The documentary series “Making a Murderer,” which chronicles the case of a Wisconsin man charged with killing a 25-year-old woman, made celebrities out of some lawyers it featured in its deep dive into the criminal justice system. Not coincidentally, one of the filmmakers behind the series has a legal background and past at an Am Law 100 firm.
Laura Ricciardi, who produced the 10-part documentary for Netflix along with Moira Demos, is a graduate of New York Law School, according to her registration on the New York State Unified Court System, which still lists a contact address for Quinn Emanuel Urquhart & Sullivan in Los Angeles. Her profile on professional networking site LinkedIn shows that she worked as a contract attorney at the firm for more than five years while making the documentary film.
Ricciardi and Demos spent a decade working on “Making a Murderer.” The series follows the case of Steven Avery, a Wisconsin man freed from prison after serving 18 years for a rape he did not commit. Two years after he was released, Avery was charged with murder in an unrelated case and eventually convicted in March 2007.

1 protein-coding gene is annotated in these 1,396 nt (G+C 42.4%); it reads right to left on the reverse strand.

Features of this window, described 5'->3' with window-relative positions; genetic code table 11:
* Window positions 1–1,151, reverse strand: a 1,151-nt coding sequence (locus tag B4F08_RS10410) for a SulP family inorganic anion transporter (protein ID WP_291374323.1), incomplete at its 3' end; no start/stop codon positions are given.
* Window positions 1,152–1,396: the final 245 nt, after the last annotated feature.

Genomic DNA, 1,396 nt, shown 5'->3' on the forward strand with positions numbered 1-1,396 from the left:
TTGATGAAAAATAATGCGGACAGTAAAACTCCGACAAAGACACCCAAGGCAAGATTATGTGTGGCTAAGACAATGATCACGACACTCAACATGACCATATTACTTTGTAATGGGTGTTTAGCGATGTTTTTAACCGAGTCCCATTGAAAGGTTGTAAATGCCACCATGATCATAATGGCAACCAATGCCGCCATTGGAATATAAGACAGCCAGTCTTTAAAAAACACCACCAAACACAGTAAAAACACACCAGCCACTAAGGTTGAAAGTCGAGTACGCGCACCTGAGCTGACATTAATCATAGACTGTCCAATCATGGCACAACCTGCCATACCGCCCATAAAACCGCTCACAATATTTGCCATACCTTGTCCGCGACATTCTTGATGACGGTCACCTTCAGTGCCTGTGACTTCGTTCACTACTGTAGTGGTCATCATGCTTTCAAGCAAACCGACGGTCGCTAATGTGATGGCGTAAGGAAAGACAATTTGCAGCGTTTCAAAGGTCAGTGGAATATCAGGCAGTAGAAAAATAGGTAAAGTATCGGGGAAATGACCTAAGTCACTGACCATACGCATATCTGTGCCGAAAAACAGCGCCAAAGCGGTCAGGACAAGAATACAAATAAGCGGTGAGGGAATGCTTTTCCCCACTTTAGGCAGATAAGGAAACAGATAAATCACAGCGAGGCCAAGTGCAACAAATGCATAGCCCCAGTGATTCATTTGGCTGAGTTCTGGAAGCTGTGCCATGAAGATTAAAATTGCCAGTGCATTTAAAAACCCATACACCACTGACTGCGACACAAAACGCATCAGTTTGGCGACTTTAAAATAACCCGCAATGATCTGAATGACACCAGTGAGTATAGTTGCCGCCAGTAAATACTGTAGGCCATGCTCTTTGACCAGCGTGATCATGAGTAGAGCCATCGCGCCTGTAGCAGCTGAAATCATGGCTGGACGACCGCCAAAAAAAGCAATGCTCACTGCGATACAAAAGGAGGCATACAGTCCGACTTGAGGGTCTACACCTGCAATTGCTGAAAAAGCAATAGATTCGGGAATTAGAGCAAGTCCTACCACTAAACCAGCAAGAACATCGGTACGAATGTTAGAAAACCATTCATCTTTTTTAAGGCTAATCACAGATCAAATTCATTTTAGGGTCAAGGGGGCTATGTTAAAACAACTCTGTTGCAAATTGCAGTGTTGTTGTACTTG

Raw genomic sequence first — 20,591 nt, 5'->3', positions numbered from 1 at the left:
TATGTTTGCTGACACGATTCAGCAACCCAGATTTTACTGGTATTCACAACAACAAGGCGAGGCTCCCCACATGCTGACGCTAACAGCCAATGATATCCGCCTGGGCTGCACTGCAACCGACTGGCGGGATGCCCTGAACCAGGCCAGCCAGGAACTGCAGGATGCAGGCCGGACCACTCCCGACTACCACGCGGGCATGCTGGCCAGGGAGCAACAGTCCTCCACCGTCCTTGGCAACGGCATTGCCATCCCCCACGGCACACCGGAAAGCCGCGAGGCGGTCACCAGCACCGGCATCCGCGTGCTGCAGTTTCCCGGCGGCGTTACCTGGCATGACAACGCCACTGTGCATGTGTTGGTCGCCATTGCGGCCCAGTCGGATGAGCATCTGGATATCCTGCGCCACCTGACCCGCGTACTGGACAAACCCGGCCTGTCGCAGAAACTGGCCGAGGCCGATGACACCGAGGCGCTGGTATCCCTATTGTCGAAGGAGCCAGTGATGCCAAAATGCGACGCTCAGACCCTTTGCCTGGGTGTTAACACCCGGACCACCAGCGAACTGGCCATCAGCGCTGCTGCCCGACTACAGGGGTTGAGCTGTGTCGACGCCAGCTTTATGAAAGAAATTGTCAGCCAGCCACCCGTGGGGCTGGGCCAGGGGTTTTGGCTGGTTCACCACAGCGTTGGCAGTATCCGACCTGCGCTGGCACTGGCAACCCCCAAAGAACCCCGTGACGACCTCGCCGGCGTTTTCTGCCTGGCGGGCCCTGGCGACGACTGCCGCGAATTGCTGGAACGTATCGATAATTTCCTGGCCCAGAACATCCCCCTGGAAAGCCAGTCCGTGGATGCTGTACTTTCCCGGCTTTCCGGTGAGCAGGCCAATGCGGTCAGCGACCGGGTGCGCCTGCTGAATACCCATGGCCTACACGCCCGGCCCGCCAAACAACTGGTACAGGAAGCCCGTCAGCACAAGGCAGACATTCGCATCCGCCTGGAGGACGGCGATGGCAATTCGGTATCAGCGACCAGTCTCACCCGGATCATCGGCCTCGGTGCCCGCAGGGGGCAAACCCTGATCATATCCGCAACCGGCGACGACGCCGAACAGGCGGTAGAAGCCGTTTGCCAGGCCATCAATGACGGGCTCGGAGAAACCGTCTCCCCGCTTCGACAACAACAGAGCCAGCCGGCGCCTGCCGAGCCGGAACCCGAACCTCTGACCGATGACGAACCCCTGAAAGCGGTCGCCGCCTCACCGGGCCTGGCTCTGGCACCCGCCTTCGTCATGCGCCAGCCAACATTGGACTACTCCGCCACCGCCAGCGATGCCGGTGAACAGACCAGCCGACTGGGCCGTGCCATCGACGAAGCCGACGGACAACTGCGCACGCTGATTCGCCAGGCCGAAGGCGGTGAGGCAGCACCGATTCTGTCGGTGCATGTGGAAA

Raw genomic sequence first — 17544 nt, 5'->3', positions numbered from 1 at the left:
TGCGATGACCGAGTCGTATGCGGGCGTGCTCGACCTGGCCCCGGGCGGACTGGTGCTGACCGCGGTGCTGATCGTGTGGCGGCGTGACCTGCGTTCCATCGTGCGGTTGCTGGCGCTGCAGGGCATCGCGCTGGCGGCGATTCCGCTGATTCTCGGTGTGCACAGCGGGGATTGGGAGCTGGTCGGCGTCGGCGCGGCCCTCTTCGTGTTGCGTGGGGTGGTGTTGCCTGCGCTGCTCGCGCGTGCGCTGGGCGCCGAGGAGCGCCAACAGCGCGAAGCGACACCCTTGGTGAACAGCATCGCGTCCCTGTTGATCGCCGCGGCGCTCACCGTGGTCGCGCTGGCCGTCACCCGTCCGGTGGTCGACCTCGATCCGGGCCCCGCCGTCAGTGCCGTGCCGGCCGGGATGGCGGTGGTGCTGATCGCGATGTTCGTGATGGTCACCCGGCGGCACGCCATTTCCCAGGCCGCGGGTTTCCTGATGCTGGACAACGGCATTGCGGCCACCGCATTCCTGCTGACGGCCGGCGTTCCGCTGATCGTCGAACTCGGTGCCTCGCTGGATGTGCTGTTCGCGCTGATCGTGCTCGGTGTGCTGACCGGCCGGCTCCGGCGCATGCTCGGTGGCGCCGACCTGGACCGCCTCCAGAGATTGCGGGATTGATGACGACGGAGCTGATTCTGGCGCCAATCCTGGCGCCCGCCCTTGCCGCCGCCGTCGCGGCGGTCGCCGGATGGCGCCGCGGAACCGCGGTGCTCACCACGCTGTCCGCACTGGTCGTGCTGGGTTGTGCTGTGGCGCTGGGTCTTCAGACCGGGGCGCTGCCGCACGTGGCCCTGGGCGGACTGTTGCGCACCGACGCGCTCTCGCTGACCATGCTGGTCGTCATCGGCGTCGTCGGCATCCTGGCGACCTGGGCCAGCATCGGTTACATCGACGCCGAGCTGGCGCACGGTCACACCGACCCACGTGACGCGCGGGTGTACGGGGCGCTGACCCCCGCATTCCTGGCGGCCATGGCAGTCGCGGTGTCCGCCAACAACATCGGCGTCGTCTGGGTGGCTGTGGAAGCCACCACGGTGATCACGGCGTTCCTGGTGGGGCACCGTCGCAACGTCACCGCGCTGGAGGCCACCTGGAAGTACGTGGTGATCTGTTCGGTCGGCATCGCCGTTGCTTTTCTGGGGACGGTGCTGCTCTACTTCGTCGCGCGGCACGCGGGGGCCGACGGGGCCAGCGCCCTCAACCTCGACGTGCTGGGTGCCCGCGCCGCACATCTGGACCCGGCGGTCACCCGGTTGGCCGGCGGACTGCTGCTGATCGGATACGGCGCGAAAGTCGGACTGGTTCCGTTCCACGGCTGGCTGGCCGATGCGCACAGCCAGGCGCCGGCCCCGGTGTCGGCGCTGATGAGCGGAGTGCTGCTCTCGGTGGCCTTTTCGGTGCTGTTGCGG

The filmmakers hadn’t anticipated the scope of the project they were getting into when they traveled to Manitowoc, Wisconsin, in 2005 for Avery’s trial while they were still graduate film students at Columbia University, according to The New York Times.
As the trial and story unfolded, Ricciardi and Demos stuck with it. Avery maintained his innocence, but his 16-year-old nephew Brendan Dassey confessed to helping his uncle in the murder of Teresa Halbach.
The Times reported that the filmmakers sublet their New York apartment and took various jobs to support themselves while making the series, which became available in December. Ricciardi relied on her legal background and took hourly work as an attorney. The Times story also said that Ricciardi’s training as a lawyer is partly what attracted her to the Avery case and helped her and Demos understand the legal documents involved.
Ricciardi could not be reached for comment, but Quinn Emanuel confirmed that she had worked for the firm. She worked at the high-powered litigation shop from April 2009 through June 2014, according to her LinkedIn profile.
Avery, who is serving a life sentence, appealed his conviction in January, arguing that he did not receive a fair trial. He is now being represented by Chicago solo practitioner Kathleen Zellner and Midwest Innocence Project legal director Tricia Bushnell, a former Kirkland & Ellis associate.